David Lee: Since the contract
David Lee has garnered recent defensive praise upon existing in the vicinity of bad games for Dwight Howard and Kevin Love. The past two contests won’t convince me of his defensive acumen any more than this season will sway me against his 80 million dollar contract. Tim Kawakami opposes the deal, which is an understandable pose in light of Lee’s underwhelming season. For now, I’m neutral, but in search of why he disappointed–for reasons other than his elbow turning into a bow-el.
DL made a key switch when he came to the Warriors from New York. D’Antoni’s system dictated that David play the five, while often surrounded by four shooters. Those shooters pulled floor space like fingers stretching pizza dough, as Lee was left to explore expanses in between.
Often, all that stood between him and the hoop was the opposing, lumbering, uncoordinated center. DL slipped screens to some deadly finishing, and even made Chris Duhon look competent. Of course, this offensive advantage came with a severe defensive tax: Those larger centers did as they pleased on the other end.
So, what’s happened since David Lee started playing more four for Keith Smart? Why is he slinging 49% when he shot 54% the year before? Well, according to Hoopdata, Lee is shooting roughly the same percentage as he was last season from 10-15, and 16-23 feet. So his stroke is just fine. The overall drop off mostly stems from altered shot selection. Per game, the Warriors big has two fewer attempts at the rim than he had the year before. Pre-season, Lee gave insight as to how this could happen:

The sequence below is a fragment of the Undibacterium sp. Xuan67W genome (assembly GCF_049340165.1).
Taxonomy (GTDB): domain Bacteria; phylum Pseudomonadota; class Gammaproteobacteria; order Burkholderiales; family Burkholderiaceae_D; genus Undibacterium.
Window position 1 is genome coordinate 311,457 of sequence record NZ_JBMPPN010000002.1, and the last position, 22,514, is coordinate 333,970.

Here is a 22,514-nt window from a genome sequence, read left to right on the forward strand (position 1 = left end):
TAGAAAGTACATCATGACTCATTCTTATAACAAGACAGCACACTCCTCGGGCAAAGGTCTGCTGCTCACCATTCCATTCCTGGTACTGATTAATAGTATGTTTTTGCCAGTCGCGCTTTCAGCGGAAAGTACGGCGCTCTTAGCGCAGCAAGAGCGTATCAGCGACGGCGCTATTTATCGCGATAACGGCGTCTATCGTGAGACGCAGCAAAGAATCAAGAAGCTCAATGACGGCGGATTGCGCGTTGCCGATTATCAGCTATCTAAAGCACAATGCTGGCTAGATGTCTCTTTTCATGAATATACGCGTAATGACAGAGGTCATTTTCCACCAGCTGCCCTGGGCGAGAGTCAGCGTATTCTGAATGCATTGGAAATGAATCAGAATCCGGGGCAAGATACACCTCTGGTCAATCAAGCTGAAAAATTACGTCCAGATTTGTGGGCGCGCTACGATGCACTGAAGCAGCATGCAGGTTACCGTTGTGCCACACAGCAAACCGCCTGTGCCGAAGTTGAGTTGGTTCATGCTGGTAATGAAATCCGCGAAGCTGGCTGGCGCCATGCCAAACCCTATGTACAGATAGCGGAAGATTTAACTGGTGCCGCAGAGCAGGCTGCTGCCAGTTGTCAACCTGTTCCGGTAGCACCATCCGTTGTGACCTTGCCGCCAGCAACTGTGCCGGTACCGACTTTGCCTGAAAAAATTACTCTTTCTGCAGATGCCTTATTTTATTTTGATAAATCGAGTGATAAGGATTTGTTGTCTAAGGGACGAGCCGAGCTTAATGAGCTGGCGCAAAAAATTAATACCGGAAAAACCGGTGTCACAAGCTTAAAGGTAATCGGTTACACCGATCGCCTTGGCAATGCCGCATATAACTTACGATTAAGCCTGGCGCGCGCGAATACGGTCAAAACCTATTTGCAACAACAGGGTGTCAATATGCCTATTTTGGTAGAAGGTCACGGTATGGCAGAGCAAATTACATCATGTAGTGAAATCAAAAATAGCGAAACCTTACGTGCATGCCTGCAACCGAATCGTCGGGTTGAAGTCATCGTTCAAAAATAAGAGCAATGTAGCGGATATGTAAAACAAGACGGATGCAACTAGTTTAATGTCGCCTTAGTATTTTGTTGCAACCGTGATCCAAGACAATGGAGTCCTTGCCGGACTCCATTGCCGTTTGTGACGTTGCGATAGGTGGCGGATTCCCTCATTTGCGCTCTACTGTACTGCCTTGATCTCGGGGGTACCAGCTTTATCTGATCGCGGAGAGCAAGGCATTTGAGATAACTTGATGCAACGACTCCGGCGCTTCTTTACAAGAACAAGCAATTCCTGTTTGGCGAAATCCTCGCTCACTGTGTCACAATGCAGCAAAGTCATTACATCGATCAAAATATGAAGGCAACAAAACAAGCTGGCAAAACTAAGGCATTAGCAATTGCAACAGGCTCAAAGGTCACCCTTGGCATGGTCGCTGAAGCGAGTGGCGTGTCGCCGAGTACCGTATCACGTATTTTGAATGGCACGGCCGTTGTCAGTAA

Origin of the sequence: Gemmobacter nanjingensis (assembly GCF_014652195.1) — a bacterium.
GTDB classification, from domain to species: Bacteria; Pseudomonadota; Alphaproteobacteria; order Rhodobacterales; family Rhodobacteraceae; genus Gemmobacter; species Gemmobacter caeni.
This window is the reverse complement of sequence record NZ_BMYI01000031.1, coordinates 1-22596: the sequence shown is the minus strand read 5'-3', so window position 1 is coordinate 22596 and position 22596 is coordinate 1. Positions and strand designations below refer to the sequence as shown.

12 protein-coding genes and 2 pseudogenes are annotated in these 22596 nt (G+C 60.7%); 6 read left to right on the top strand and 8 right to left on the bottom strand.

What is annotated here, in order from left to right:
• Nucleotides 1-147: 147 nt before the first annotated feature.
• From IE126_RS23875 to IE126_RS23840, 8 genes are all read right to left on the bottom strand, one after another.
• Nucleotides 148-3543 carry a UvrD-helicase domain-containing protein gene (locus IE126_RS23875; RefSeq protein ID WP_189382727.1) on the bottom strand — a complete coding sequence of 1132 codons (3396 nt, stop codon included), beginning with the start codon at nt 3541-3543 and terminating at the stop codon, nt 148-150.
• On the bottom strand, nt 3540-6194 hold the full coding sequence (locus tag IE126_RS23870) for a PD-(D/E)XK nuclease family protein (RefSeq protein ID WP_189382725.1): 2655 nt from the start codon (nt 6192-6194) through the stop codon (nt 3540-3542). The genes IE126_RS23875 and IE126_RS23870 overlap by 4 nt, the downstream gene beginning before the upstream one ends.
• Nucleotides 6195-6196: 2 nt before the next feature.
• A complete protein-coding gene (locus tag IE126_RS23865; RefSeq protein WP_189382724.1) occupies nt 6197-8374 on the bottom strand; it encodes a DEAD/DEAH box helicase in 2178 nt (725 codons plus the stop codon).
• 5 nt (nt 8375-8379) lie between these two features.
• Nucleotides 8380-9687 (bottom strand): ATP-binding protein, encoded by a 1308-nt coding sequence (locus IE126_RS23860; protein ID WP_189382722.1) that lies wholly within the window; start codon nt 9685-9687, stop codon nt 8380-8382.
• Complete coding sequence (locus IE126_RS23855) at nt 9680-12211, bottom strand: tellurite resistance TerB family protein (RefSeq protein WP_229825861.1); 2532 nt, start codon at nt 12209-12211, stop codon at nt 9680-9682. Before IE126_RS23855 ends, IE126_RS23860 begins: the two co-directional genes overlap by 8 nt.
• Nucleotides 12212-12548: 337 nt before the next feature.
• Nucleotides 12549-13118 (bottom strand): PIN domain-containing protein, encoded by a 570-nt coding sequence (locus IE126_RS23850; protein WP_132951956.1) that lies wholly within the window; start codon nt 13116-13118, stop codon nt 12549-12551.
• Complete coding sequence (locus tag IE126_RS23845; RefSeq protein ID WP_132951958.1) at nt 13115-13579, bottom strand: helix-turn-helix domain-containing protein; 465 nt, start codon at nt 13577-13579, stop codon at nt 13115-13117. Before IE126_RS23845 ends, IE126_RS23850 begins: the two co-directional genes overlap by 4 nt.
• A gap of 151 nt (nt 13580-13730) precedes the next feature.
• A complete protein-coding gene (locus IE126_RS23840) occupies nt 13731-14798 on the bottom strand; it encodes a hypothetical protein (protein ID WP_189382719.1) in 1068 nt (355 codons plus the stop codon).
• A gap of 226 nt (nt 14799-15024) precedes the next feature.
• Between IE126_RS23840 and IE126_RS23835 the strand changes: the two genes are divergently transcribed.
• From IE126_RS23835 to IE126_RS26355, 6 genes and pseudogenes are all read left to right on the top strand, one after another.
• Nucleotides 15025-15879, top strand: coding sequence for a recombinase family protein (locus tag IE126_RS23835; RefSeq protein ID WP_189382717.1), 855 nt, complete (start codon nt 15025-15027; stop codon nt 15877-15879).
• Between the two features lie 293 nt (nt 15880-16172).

“It’s a little bit of a difference because in New York I was a five, so the rest of the floor was spaced. Now we have Andris down on the block, so his man will be kind of waiting there, so slipping isn’t going to be as effective.”
Without the slips, Lee’s a less effective offensive player. Also, he hasn’t played well defensively in the four role. My hope was that time away from NBA Goliaths would help David’s D, but he looks especially vulnerable against mobile power forwards who can shoot. The sad truth is that Lee just isn’t very good at defense. This is counter intuitive because few guys can better wax-eloquent on off-hand questions regarding NBA strategy. Even fewer bigs possesses greater awareness on the offensive side–his passing ability feels almost European. But, all that spatial intelligence vanishes when the context shifts from “creating” to “stopping.”
So, the goatee’s combination of skills and deficiencies puts Keith Smart in a bind. When David Lee plays center alongside Radmanovich, the Warriors gain a potent weapon at the five, while melting on D (Because VladRad goes against, say, Carlos Boozer). When Lee plays power forward in a more traditional two-big lineup, his offense suffers as his defense does little to change Kawakami’s mind.
Enter Ekpe Udoh, who oddly could be instrumental in validating Lee’s contract. In the Wolves game, Udoh was a brilliant manifestation of what Golden State has never valued. He blocked shots from all angles, he challenged shooters far from the hoop. This was true to form, more comforting than surprising. So far, he has the best defensive plus-minus of anyone at or above his minutes-played total (Sidenote: Monta Ellis has the worst defensive plus-minus of any starter). Ekpe mitigates Lee’s deficiency (bad defense), while Lee mitigates Ekpe’s weak spot (rebounding). The two are a natural pairing if Udoh can grow a power forward’s offensive game–or at least something near it.
Yesterday, Tim Roye was mulling whether Ekpe should be a power forward or center. I’d say: Udoh’s a future four, because Lee has six more years.